THE REP is the last theatre on my reviewing journey to open up again after lockdown and it was great to be back in their huge raked auditorium once again taking in the buzz of a full house press night.
Having said that, the front of house is in the midst of a major refurbishment and so the route from door to theatre was like walking through a boarded up building site. in mitigation no construction was of course allowed for much of the lockdown, but they need to get on with it now if they want to have happy returning audiences.
East is East started life in the REP studio back in 1996 and so that’s a good link to why it’s enjoying it’s silver anniversary revival back where it started.
Ayub Khan Din’s script must have had far more impact back then, dealing as it does with mixed race marriage and the problems this caused both with family and in society in general. Director Iqbal Khan ups the stakes with some quite shocking scenes of domestic abuse, which were only hinted at in the original.
The story takes place in the streets of 1971 Salford. Bretta Gerecke’s set design sprawls out across the huge REP stage, unfortunately making the Khan home appear more of a tacky stately home than a ‘Hovis ad’ terraced house. Gerecke fills it with a mish-mash of tasteless furniture – giving it the persona of an Asian Steptoe and Son – or, in the case of the Khan and Sons!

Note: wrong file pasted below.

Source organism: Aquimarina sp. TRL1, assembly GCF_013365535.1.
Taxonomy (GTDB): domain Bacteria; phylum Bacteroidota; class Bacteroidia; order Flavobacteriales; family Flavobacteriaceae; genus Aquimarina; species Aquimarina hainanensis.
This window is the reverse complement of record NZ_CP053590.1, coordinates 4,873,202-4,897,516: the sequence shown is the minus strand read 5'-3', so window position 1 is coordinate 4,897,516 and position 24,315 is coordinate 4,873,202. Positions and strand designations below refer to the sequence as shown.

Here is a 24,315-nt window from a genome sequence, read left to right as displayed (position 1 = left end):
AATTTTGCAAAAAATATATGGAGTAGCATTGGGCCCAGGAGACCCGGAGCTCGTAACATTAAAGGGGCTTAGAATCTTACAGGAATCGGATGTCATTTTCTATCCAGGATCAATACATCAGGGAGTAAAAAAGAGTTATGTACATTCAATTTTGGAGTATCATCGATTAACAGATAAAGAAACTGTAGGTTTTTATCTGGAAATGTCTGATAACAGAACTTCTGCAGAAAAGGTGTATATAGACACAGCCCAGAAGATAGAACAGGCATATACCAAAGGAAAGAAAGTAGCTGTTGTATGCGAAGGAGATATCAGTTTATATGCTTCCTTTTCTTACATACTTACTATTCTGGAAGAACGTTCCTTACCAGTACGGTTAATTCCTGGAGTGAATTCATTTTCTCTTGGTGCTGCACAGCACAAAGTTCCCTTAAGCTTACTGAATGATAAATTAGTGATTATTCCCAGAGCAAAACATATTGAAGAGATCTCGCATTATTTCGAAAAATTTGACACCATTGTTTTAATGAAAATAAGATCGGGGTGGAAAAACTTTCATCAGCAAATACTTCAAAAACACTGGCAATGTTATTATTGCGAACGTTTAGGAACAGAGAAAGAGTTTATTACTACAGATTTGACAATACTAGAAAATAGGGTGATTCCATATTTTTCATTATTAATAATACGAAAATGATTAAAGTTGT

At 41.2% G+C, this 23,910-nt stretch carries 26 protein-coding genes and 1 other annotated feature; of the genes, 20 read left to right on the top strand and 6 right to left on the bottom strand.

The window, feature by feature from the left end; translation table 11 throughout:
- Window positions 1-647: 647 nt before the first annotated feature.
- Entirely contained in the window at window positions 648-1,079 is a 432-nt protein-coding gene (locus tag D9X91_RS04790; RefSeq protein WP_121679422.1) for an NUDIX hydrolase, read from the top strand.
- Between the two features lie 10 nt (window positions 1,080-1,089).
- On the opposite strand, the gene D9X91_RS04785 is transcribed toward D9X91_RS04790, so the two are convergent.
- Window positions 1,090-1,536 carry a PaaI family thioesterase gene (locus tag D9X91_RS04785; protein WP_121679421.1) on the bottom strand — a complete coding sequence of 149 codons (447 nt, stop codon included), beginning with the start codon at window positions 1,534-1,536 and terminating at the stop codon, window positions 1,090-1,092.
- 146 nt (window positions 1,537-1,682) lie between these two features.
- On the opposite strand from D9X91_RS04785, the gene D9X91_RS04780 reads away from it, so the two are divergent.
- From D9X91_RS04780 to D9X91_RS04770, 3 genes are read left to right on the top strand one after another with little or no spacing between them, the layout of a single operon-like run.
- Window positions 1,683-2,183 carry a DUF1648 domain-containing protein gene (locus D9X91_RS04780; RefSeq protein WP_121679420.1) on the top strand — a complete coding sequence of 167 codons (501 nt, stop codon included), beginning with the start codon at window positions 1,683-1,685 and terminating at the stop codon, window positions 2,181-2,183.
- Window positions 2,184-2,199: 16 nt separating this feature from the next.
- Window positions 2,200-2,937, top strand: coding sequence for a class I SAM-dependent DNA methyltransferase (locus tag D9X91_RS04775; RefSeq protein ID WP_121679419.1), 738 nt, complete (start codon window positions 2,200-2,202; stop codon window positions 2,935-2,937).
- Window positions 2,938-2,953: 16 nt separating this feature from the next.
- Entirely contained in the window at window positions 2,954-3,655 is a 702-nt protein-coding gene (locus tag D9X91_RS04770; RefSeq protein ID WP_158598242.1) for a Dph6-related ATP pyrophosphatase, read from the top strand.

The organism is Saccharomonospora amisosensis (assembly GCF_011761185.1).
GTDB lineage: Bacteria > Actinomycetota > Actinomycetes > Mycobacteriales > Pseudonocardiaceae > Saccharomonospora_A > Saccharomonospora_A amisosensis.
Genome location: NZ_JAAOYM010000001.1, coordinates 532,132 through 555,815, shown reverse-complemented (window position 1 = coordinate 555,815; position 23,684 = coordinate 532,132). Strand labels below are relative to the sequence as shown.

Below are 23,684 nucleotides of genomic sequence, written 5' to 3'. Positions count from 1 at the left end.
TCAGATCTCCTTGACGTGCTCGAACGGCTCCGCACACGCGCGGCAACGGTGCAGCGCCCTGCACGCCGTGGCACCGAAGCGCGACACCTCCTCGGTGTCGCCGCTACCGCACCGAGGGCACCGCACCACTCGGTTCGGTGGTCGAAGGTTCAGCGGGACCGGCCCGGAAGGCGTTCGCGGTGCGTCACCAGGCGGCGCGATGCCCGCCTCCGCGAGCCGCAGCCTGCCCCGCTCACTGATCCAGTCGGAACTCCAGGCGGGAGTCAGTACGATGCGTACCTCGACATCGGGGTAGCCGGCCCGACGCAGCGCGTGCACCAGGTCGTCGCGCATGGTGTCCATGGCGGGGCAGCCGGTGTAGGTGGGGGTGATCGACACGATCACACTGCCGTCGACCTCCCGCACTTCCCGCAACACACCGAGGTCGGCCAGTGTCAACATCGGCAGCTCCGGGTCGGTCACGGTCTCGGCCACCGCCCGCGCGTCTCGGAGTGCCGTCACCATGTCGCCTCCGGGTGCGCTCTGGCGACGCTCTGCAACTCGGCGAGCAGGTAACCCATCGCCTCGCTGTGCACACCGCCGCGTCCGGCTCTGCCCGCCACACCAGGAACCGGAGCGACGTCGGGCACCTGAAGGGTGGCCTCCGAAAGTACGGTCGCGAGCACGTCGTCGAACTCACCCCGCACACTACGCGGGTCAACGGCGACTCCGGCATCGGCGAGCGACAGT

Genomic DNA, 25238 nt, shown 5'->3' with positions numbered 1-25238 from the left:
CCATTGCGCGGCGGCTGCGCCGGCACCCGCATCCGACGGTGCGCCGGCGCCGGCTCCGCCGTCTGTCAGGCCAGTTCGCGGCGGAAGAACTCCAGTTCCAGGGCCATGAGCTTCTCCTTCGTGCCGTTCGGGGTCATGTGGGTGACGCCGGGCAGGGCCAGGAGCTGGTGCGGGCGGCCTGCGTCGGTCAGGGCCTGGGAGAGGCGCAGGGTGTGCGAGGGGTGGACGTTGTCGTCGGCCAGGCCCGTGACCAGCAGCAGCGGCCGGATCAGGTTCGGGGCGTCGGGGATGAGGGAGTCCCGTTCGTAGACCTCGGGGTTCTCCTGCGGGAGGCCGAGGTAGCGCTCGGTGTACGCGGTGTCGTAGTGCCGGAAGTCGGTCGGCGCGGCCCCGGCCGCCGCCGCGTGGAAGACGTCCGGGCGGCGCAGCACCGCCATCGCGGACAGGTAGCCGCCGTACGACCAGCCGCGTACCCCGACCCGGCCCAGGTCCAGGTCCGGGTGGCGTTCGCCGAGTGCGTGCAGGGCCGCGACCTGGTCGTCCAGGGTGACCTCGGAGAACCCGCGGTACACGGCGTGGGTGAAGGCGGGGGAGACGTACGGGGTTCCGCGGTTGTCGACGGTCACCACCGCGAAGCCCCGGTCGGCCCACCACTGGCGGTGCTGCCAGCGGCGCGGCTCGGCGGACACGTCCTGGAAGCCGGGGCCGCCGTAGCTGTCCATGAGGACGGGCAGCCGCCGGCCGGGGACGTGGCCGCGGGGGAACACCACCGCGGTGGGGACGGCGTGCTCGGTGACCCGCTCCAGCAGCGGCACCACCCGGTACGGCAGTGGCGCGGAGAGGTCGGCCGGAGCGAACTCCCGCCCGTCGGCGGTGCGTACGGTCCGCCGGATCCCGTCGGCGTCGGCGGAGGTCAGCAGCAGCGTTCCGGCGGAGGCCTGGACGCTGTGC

Whilst to me the set just doesn’t work in the space, however the clever use of projection screens as a method of story telling between scenes, works very well indeed.
The cast is strong all round – led by an outstanding performance from Tony Jayawardena as George, the ‘Big Daddy’ of the house. He wants his children raised the traditional Muslim Pakistani way, including arranged marriages, but the rest of the family have other ideas.
Jayawardena’s vocal projection was a joy in a production where many lines from other characters were lost in the cavernous auditorium. This is not a new problem, those of us that know the theatre well are aware of the number of dreaded dead spots when it comes to audibility. Such a pity and although it may go against the theatrical grain, I am sure I was not alone in wishing on this occasion it had been a little mic – enhanced.
Sophie Stanton was warm and compelling as George’s white wife Ella. A special shout out too for Noah Manzoor as the effervescent Sajit – but good as he is, he’s actually upstaged by his ever-present grimy old parka.
It’s wonderful to have the REP’s doors open again and this joint National Theatre/REP production has much to commend it as the season curtain raiser.
Next, I look forward to seeing a wide diversity of theatre, including new work from the artistic director Sean Foley. Like the refurbishment, his plans have had to be put on hold for too long.
East is East runs at the Birmingham REP until September 25.
Click here for times, tickets and more information.
Review by Euan Rose